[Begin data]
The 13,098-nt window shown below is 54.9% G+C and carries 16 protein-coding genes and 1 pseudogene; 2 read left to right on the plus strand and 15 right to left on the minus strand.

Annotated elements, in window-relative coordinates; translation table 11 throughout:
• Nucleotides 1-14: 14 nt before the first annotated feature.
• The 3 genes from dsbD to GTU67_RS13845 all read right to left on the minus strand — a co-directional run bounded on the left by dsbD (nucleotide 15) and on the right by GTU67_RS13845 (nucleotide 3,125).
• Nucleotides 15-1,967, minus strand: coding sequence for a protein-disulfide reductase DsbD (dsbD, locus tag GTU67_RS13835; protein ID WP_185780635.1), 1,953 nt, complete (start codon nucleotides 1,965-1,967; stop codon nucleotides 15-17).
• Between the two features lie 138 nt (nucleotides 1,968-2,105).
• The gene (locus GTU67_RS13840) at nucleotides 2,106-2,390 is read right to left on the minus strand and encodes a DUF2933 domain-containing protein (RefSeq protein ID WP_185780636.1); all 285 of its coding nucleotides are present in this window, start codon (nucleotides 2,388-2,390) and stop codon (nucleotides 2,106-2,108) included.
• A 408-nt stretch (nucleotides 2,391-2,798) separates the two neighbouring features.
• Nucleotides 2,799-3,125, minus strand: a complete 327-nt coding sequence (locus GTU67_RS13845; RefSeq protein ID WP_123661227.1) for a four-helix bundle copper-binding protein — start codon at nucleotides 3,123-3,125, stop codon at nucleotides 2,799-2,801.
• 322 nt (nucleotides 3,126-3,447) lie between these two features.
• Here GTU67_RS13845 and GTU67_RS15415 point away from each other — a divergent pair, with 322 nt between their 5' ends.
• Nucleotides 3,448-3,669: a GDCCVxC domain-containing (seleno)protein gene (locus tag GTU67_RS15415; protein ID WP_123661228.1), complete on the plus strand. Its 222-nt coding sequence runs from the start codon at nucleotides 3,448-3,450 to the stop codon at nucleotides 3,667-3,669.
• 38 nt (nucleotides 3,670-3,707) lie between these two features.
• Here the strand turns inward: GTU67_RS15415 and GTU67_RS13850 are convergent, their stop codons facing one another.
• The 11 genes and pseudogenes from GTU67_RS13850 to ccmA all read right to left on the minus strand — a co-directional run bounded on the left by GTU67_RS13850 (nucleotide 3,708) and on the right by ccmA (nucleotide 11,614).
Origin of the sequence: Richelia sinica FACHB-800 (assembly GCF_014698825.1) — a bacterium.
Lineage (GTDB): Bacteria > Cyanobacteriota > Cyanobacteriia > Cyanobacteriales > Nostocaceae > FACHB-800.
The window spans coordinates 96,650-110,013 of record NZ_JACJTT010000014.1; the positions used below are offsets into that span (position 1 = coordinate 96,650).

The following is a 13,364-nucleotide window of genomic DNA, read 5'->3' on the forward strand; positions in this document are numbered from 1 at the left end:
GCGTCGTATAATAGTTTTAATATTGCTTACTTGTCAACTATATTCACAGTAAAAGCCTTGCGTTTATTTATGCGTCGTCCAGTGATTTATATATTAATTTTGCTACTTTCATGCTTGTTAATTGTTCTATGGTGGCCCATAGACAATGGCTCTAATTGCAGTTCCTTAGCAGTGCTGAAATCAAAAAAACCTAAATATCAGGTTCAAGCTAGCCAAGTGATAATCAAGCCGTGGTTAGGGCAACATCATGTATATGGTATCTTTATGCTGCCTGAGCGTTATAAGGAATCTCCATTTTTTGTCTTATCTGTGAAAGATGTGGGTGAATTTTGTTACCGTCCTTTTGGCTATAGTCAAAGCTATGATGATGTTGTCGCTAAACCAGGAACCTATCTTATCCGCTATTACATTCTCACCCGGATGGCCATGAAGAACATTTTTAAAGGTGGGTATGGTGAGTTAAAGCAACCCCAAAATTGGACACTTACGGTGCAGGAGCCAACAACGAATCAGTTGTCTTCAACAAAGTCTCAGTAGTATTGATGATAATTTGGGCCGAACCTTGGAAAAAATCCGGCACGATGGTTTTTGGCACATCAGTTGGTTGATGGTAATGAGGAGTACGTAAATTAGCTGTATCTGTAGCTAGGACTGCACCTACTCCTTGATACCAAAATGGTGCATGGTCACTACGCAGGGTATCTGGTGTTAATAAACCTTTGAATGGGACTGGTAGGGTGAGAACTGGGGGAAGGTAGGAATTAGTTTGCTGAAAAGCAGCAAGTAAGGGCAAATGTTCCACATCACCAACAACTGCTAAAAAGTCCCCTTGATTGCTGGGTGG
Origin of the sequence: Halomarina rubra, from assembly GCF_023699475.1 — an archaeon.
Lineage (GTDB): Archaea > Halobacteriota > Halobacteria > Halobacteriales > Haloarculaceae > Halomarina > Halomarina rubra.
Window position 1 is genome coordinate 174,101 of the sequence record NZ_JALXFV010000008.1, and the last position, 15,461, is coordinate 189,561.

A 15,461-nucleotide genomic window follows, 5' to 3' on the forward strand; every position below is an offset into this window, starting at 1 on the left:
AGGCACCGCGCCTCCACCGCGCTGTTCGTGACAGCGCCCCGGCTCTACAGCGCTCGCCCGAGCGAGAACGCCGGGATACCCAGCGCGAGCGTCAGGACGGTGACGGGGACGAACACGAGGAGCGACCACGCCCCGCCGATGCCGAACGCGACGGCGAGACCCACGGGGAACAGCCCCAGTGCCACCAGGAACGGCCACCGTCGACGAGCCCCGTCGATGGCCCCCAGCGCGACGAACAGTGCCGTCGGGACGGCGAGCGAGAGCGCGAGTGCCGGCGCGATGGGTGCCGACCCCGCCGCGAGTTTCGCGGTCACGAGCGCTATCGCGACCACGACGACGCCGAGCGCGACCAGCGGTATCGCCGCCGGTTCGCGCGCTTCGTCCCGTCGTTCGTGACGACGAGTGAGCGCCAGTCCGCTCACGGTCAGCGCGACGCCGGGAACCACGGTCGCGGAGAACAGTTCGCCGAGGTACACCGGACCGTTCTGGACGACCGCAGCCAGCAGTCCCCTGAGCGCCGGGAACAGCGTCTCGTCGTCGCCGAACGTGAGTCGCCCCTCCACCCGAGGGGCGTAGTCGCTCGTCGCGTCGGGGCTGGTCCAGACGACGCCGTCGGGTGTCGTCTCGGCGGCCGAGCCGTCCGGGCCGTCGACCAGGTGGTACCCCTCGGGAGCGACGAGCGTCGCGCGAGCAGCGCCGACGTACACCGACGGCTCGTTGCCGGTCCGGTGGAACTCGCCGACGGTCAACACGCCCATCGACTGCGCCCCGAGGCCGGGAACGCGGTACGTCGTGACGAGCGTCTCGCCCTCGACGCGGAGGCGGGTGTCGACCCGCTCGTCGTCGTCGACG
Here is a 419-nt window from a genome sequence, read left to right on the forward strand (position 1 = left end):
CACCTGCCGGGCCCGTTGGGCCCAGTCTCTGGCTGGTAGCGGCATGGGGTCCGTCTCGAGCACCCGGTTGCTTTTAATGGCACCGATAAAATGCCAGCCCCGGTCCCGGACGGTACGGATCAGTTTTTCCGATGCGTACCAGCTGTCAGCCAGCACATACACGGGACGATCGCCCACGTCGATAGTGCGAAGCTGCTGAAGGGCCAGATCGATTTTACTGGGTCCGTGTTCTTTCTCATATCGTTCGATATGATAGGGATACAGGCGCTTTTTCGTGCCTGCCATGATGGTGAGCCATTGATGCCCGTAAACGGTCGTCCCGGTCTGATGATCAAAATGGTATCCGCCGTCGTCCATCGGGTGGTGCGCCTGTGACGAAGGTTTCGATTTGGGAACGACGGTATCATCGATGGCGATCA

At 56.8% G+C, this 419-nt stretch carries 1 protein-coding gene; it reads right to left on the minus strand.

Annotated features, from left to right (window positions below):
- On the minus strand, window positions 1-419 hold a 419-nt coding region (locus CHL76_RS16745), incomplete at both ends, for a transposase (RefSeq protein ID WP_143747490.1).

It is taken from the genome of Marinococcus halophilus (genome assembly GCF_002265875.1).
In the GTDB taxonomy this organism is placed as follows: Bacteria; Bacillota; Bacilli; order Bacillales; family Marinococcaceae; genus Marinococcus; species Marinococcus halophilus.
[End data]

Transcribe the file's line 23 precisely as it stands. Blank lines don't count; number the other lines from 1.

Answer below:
Window position 1 is genome coordinate 174,101 of the sequence record NZ_JALXFV010000008.1, and the last position, 15,461, is coordinate 189,561.